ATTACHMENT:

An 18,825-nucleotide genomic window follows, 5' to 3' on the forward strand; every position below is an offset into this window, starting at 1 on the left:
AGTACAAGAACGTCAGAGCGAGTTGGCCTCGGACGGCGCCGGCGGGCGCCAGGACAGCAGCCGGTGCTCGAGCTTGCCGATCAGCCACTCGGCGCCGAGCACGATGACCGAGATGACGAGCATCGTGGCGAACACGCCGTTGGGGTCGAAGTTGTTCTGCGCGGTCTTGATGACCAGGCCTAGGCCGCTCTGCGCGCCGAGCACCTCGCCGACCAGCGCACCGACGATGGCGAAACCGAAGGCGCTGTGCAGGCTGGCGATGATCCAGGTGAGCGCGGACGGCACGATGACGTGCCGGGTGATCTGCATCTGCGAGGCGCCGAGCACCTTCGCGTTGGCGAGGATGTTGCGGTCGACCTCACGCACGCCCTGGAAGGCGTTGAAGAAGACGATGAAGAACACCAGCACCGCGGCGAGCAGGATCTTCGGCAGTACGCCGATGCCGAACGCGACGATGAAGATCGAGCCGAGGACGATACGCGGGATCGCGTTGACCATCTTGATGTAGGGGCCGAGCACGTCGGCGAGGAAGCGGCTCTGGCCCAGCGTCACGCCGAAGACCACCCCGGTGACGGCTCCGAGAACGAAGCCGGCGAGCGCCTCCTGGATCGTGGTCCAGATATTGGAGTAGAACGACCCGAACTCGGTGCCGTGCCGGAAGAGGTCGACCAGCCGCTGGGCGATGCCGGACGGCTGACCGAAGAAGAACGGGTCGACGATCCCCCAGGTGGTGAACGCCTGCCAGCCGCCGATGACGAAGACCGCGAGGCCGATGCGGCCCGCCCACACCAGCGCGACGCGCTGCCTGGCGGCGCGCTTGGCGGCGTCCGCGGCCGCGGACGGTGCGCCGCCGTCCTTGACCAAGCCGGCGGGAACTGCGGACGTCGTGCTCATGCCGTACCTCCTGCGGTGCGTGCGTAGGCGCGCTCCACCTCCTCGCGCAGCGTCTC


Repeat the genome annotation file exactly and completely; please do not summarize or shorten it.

An 18,825-nucleotide genomic window follows, 5' to 3' on the forward strand; every position below is an offset into this window, starting at 1 on the left:
AGTACAAGAACGTCAGAGCGAGTTGGCCTCGGACGGCGCCGGCGGGCGCCAGGACAGCAGCCGGTGCTCGAGCTTGCCGATCAGCCACTCGGCGCCGAGCACGATGACCGAGATGACGAGCATCGTGGCGAACACGCCGTTGGGGTCGAAGTTGTTCTGCGCGGTCTTGATGACCAGGCCTAGGCCGCTCTGCGCGCCGAGCACCTCGCCGACCAGCGCACCGACGATGGCGAAACCGAAGGCGCTGTGCAGGCTGGCGATGATCCAGGTGAGCGCGGACGGCACGATGACGTGCCGGGTGATCTGCATCTGCGAGGCGCCGAGCACCTTCGCGTTGGCGAGGATGTTGCGGTCGACCTCACGCACGCCCTGGAAGGCGTTGAAGAAGACGATGAAGAACACCAGCACCGCGGCGAGCAGGATCTTCGGCAGTACGCCGATGCCGAACGCGACGATGAAGATCGAGCCGAGGACGATACGCGGGATCGCGTTGACCATCTTGATGTAGGGGCCGAGCACGTCGGCGAGGAAGCGGCTCTGGCCCAGCGTCACGCCGAAGACCACCCCGGTGACGGCTCCGAGAACGAAGCCGGCGAGCGCCTCCTGGATCGTGGTCCAGATATTGGAGTAGAACGACCCGAACTCGGTGCCGTGCCGGAAGAGGTCGACCAGCCGCTGGGCGATGCCGGACGGCTGACCGAAGAAGAACGGGTCGACGATCCCCCAGGTGGTGAACGCCTGCCAGCCGCCGATGACGAAGACCGCGAGGCCGATGCGGCCCGCCCACACCAGCGCGACGCGCTGCCTGGCGGCGCGCTTGGCGGCGTCCGCGGCCGCGGACGGTGCGCCGCCGTCCTTGACCAAGCCGGCGGGAACTGCGGACGTCGTGCTCATGCCGTACCTCCTGCGGTGCGTGCGTAGGCGCGCTCCACCTCCTCGCGCAGCGTCTC